paft (paft) wrote in talk_politics,

Just in Time for Halloween!

I suppose it’s appropriate that we get this truly scary, fanged, and drooling glimpse of the face of modern capitalism on October 31st. CNBC Senior Editor John Carney has decided to weigh in on the subject of price gouging during a disaster.

What’s striking is the bland cluelessness, a level of naivete that, feigned or not, borders on the murderous. After pointing out that, once a few of these layabouts experience having to pay, say, $100 for a case of bottled water, they’ll have received a salutary lesson in being prepared for disaster, Carney observes:

One objection is that a system of free-floating, legal gouging would allow the wealthy to buy everything and leave the poor out altogether. But this concern is overrated. For the most part, price hikes during disasters do not actually put necessary goods and services out of reach of even the poorest people. They just put the budgets of the poor under additional strain.

Right. The poor never have to do without “necessary goods and services” in normal times, so they certainly won’t have to do without them during disasters like floods and hurricanes! For the most part, anyway. And if a few poor people are unlucky enough not to be part of that “most,” seeing a few bodies of neighbors who’ve died from hypothermia or thirst will teach the rest of those lazy beggars a lesson about the dangers of overconsumption!

Carney apparently believes the plight of many people during a disaster is about dickering over prices rather than access to resources that could save lives. “This is a problem better resolved,” he declares, “through transfer payments to alleviate the household budgetary effects of the prices after the fact, rather than trying to control the price in the first place.”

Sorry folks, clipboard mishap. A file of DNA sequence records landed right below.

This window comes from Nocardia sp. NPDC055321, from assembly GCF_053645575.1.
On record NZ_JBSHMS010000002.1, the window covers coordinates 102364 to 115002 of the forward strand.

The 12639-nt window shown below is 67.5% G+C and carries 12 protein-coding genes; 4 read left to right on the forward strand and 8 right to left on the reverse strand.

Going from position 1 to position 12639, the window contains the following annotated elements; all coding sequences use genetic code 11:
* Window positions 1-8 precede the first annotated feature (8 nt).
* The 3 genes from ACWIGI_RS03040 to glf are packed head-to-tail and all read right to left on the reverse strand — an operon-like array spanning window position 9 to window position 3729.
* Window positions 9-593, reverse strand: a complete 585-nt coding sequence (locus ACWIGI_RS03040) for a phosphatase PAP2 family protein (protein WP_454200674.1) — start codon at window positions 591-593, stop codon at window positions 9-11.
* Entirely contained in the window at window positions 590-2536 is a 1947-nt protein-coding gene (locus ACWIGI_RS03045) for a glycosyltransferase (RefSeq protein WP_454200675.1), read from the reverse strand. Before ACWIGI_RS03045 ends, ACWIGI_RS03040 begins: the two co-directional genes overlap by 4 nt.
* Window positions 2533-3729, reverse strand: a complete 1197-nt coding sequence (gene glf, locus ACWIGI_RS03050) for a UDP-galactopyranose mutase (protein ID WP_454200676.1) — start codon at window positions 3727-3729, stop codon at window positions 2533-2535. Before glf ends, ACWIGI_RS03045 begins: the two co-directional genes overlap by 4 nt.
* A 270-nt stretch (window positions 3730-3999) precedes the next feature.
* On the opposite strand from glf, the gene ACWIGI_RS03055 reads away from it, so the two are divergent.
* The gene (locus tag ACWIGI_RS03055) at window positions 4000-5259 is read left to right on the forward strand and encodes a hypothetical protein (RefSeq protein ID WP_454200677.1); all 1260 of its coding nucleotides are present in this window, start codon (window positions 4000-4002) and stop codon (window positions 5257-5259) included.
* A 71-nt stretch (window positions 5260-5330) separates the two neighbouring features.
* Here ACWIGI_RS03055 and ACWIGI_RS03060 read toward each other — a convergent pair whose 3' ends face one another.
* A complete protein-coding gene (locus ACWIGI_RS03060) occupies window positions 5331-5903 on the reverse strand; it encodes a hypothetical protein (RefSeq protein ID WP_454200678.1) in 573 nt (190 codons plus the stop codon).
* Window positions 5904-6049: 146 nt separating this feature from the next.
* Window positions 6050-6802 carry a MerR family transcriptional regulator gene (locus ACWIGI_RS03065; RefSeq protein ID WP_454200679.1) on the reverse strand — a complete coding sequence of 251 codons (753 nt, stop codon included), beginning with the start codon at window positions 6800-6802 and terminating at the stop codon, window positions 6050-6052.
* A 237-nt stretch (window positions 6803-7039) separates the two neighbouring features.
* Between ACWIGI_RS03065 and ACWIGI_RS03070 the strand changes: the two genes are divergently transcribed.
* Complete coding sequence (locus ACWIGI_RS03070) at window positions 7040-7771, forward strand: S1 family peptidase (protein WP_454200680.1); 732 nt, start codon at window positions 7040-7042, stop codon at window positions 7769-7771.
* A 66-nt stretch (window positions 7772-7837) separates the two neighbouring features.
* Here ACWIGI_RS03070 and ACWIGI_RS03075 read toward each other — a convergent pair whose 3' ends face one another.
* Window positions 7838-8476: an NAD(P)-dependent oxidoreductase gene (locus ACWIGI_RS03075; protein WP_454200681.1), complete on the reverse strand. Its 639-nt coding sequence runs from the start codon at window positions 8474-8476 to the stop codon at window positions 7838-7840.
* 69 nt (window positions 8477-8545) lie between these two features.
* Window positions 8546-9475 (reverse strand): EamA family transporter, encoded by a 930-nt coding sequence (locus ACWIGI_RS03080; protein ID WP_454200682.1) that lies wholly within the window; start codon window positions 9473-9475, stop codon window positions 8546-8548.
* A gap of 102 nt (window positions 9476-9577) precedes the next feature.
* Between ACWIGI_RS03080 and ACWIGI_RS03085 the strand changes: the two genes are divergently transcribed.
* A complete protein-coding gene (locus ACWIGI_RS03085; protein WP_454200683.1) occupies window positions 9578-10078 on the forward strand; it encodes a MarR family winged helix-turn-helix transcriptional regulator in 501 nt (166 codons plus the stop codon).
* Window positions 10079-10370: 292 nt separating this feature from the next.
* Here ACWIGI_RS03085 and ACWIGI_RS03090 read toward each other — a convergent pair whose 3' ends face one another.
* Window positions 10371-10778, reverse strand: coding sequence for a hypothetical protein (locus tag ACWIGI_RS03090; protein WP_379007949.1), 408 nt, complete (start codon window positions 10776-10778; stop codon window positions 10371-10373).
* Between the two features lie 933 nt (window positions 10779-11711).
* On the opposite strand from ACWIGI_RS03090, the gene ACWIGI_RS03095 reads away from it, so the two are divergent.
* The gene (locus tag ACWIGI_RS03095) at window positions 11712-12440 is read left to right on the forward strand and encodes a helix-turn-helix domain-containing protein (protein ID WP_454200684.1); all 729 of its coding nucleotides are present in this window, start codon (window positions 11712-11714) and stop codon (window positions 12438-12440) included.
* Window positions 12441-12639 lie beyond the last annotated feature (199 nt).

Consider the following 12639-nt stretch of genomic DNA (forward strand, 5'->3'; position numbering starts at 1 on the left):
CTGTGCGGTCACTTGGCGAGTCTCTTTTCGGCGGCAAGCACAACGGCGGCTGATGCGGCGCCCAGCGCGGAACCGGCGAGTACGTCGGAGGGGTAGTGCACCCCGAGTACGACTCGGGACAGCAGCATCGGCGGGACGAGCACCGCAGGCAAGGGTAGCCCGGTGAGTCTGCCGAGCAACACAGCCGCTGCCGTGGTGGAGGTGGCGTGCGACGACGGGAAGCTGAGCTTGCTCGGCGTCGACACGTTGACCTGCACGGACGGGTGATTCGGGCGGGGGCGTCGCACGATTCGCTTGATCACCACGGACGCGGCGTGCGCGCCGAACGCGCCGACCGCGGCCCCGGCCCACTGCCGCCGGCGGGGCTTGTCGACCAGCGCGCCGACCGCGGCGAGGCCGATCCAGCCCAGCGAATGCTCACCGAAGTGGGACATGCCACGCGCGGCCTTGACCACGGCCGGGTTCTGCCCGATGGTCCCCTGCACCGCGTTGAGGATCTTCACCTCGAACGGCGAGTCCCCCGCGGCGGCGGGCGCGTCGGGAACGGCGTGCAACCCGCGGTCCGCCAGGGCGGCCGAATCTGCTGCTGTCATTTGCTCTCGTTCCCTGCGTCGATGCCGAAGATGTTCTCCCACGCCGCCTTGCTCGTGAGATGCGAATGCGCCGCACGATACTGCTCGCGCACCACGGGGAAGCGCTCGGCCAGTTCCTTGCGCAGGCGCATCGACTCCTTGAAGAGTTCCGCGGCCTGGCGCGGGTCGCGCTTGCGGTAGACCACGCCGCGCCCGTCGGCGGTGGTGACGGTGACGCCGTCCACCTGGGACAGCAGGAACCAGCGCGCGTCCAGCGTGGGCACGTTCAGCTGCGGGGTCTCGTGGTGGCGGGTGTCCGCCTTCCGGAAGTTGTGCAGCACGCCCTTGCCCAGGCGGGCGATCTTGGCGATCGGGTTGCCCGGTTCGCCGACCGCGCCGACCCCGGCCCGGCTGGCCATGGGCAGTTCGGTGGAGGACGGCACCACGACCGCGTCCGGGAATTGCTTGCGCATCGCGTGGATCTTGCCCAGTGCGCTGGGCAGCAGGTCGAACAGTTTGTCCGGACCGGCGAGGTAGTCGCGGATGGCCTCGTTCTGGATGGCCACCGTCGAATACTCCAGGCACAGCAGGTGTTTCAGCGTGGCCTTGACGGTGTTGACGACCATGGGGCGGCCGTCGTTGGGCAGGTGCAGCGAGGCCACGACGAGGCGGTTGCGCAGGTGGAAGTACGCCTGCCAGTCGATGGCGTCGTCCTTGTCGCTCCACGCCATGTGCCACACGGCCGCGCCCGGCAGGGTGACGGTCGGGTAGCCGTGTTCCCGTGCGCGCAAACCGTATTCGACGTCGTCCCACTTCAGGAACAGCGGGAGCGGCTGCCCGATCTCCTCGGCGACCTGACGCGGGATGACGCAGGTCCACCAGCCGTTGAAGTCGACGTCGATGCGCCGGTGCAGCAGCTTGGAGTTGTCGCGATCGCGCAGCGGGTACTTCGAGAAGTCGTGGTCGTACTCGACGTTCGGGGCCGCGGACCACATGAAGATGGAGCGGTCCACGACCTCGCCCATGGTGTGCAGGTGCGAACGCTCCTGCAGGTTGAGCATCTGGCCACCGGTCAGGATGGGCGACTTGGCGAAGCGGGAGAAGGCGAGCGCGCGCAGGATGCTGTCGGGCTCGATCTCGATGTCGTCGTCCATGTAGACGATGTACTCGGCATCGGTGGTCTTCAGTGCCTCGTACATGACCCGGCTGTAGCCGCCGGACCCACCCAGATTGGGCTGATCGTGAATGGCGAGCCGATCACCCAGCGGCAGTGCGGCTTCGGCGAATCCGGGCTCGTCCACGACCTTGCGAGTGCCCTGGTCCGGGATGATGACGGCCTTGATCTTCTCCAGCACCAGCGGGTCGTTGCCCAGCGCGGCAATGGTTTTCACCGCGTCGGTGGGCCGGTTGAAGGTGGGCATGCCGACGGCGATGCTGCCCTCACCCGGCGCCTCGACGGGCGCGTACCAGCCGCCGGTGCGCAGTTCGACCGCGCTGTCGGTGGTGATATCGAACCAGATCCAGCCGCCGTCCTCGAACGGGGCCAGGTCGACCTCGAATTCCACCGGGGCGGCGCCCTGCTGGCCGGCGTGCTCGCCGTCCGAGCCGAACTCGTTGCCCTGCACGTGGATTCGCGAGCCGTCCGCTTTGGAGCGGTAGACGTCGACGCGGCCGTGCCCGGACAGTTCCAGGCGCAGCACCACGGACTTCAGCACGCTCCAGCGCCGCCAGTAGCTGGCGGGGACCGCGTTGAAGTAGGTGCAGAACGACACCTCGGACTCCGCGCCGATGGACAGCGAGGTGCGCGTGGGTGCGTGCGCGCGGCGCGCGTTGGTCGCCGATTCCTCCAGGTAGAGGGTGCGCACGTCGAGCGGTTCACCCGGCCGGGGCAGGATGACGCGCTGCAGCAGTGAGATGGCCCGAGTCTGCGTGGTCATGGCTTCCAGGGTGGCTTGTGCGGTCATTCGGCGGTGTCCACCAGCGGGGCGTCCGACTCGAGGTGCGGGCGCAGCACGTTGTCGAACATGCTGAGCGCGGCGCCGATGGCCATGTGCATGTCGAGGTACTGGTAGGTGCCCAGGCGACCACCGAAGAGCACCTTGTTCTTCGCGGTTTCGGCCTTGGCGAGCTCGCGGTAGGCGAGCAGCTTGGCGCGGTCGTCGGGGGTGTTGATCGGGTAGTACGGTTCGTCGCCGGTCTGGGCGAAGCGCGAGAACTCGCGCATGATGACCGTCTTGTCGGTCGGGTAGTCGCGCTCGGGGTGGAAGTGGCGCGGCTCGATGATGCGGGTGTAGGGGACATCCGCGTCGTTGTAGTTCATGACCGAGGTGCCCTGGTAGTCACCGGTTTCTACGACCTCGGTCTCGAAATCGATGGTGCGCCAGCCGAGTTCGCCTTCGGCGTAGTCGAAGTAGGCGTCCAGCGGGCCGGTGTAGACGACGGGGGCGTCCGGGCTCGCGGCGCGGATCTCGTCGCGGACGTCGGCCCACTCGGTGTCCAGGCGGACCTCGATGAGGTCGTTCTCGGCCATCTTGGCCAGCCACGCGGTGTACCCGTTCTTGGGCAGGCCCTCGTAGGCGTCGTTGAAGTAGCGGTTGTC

Of course, this is only going to help those people who managed to survive in a "marketplace" where the prices of goods are jacked up to the point where they end up having to choose what live-saving goods to purchase. Potable water? Uncontaminated food? Dry warm blankets? Hey, if you can't afford all of them that's just now how the marketplace works, buddy, and if you or a member of your family ends up not making it because you chose wrong, those are the Randian breaks.

Surely the transfer payment you get later will compensate for having to watch them die.

But wait! There's more! Carney has followed this post up with another mentioning merchants giving away perishable goods, in which he asks:

Clearly, people could pay market prices for the perishing goods. Does the fact that they aren't mean consumers are gouging merchants? Should this be illegal?

Is this man from another planet?

Tags: disaster, economics
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